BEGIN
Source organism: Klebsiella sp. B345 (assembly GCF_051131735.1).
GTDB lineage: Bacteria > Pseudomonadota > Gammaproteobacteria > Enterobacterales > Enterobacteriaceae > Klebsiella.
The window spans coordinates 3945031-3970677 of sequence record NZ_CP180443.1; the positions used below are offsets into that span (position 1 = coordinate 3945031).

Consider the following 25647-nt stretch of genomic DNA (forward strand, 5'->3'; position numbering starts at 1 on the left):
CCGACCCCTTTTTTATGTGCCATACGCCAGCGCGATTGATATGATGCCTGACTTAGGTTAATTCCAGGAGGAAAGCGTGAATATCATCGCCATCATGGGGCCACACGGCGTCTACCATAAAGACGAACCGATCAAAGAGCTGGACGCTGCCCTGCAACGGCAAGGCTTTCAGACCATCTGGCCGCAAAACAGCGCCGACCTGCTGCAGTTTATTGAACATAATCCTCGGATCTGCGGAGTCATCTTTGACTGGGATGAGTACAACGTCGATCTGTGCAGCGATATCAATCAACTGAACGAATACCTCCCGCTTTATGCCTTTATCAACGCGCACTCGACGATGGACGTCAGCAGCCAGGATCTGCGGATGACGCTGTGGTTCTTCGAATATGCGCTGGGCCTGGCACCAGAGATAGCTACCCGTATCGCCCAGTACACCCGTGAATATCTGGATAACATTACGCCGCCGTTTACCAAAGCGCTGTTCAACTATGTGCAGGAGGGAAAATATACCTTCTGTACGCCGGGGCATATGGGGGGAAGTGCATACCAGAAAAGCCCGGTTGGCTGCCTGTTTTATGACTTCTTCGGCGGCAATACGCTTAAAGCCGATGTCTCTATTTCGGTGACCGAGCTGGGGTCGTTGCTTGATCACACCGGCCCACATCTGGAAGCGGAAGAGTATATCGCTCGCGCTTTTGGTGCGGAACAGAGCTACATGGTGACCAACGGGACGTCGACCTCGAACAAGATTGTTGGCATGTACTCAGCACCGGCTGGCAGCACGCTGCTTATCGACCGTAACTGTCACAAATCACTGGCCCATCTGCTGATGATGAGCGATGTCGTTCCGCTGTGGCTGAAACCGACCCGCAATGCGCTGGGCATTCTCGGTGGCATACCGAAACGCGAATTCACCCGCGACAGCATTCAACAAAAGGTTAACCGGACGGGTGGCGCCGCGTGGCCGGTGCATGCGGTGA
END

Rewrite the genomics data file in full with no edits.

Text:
Source organism: Klebsiella sp. B345 (assembly GCF_051131735.1).
GTDB lineage: Bacteria > Pseudomonadota > Gammaproteobacteria > Enterobacterales > Enterobacteriaceae > Klebsiella.
The window spans coordinates 3945031-3970677 of sequence record NZ_CP180443.1; the positions used below are offsets into that span (position 1 = coordinate 3945031).

Consider the following 25647-nt stretch of genomic DNA (forward strand, 5'->3'; position numbering starts at 1 on the left):
CCGACCCCTTTTTTATGTGCCATACGCCAGCGCGATTGATATGATGCCTGACTTAGGTTAATTCCAGGAGGAAAGCGTGAATATCATCGCCATCATGGGGCCACACGGCGTCTACCATAAAGACGAACCGATCAAAGAGCTGGACGCTGCCCTGCAACGGCAAGGCTTTCAGACCATCTGGCCGCAAAACAGCGCCGACCTGCTGCAGTTTATTGAACATAATCCTCGGATCTGCGGAGTCATCTTTGACTGGGATGAGTACAACGTCGATCTGTGCAGCGATATCAATCAACTGAACGAATACCTCCCGCTTTATGCCTTTATCAACGCGCACTCGACGATGGACGTCAGCAGCCAGGATCTGCGGATGACGCTGTGGTTCTTCGAATATGCGCTGGGCCTGGCACCAGAGATAGCTACCCGTATCGCCCAGTACACCCGTGAATATCTGGATAACATTACGCCGCCGTTTACCAAAGCGCTGTTCAACTATGTGCAGGAGGGAAAATATACCTTCTGTACGCCGGGGCATATGGGGGGAAGTGCATACCAGAAAAGCCCGGTTGGCTGCCTGTTTTATGACTTCTTCGGCGGCAATACGCTTAAAGCCGATGTCTCTATTTCGGTGACCGAGCTGGGGTCGTTGCTTGATCACACCGGCCCACATCTGGAAGCGGAAGAGTATATCGCTCGCGCTTTTGGTGCGGAACAGAGCTACATGGTGACCAACGGGACGTCGACCTCGAACAAGATTGTTGGCATGTACTCAGCACCGGCTGGCAGCACGCTGCTTATCGACCGTAACTGTCACAAATCACTGGCCCATCTGCTGATGATGAGCGATGTCGTTCCGCTGTGGCTGAAACCGACCCGCAATGCGCTGGGCATTCTCGGTGGCATACCGAAACGCGAATTCACCCGCGACAGCATTCAACAAAAGGTTAACCGGACGGGTGGCGCCGCGTGGCCGGTGCATGCGGTGA